Introduction: The treatment of cutaneous melanoma has been revolutionized by the development of small-molecule inhibitors targeting the MAPK pathway, including inhibitors of BRAF (BRAFi) and MEK (MEKi), and immune checkpoint blockade antibodies, occurring in tandem. Despite these advances, the 5-year survival rate for patients with advanced melanoma remains only around 50%. Although not designed to alter immune responses within the tumor microenvironment (TME), MAPK pathway inhibitors (MAPKi) exert a range of effects on the host immune compartment that may offer opportunities for therapeutic interventions. Areas covered: We review the effects of MAPKi, especially BRAFi, on the TME, focusing on alterations in inflammatory cytokine secretion, recruitment of immune cells and their functions, both during response to BRAFi treatment and as resistance develops. We outline potential combinations of MAPKi with established and experimental treatments. Expert opinion: MAPKi in combination or in sequence with established treatments such as checkpoint inhibitors, anti-angiogenic agents, or new therapies such as adoptive cell therapies, may augment their immunological effects, reverse tumor-associated immune suppression, and offer the prospect of longer-lived clinical responses. Refining therapeutic tools at our disposal and embracing ‘old friends’ in the melanoma treatment arsenal, alongside new target identification, may improve the chances of therapeutic success.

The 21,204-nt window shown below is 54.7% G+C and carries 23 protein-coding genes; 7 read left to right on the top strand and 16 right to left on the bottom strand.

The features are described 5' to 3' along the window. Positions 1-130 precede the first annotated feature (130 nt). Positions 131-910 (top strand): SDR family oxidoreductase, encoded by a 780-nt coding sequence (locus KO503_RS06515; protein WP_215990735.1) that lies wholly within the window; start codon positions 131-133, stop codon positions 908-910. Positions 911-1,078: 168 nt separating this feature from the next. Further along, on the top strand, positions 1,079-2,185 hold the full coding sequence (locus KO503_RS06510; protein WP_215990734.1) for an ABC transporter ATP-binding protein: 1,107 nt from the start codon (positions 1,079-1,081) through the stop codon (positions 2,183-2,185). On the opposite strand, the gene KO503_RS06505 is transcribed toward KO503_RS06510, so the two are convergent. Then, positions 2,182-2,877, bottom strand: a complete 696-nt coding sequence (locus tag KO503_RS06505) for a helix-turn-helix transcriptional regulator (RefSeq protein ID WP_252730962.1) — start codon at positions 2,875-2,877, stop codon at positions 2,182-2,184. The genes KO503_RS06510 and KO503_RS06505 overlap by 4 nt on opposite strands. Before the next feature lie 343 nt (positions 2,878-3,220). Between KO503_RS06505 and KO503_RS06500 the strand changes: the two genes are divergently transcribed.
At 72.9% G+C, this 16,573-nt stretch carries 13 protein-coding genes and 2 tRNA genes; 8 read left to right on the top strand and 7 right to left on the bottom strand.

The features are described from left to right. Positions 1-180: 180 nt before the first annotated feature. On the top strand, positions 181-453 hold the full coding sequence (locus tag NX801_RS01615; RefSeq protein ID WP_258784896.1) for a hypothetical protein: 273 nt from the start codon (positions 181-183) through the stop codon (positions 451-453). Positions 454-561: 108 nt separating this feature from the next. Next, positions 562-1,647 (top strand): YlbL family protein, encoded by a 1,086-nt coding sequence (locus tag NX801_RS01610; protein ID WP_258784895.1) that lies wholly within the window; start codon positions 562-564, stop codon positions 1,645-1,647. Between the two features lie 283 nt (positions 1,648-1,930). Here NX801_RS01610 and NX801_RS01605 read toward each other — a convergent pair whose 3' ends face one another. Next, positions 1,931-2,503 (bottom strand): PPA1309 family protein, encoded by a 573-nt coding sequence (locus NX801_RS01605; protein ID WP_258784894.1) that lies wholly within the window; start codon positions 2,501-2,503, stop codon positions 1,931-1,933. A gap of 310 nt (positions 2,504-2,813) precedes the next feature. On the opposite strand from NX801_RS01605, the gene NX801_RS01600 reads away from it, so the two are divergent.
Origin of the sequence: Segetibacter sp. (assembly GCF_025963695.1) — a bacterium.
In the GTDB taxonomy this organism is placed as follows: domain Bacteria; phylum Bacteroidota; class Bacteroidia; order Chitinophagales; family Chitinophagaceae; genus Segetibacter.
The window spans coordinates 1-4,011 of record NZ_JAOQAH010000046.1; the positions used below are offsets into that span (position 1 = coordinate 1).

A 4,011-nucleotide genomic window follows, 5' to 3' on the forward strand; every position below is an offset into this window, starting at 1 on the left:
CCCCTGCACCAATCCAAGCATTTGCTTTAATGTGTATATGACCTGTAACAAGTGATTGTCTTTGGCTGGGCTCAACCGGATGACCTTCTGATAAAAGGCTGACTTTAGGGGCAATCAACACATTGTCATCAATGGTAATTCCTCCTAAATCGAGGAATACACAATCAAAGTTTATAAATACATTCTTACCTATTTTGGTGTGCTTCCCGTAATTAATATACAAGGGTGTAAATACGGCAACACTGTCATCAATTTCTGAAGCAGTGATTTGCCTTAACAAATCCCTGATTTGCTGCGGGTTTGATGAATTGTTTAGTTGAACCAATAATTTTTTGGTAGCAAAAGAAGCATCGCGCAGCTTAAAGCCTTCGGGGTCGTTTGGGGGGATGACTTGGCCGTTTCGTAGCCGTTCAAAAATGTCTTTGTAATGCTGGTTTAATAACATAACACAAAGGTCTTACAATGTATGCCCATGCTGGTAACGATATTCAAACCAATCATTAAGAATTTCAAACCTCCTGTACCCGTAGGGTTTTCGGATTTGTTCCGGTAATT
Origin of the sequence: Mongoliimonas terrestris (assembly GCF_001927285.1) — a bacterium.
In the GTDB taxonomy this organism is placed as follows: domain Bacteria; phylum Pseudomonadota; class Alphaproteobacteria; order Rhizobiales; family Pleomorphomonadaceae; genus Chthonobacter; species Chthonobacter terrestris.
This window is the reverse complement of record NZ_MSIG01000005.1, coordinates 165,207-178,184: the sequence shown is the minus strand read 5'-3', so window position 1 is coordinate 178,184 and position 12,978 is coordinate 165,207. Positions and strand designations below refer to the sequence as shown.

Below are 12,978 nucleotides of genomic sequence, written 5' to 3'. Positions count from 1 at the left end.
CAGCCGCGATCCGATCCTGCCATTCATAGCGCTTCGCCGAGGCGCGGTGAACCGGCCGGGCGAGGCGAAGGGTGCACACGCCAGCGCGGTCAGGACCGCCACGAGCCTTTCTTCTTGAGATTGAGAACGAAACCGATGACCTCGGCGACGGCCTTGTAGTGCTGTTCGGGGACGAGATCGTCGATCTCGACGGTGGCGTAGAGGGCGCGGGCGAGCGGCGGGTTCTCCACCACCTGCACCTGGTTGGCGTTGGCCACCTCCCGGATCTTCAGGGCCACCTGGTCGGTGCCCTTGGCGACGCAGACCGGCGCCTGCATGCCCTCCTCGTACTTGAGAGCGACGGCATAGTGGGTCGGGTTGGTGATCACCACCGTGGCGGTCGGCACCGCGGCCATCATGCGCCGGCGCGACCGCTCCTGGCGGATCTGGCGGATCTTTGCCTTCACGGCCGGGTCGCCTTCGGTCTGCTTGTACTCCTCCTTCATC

Original languageEnglish
Pages (from-to)347-362
Number of pages16
JournalExpert Review Of Clinical Immunology
Issue number4
Early online date23 Feb 2022
Publication statusE-pub ahead of print - 23 Feb 2022


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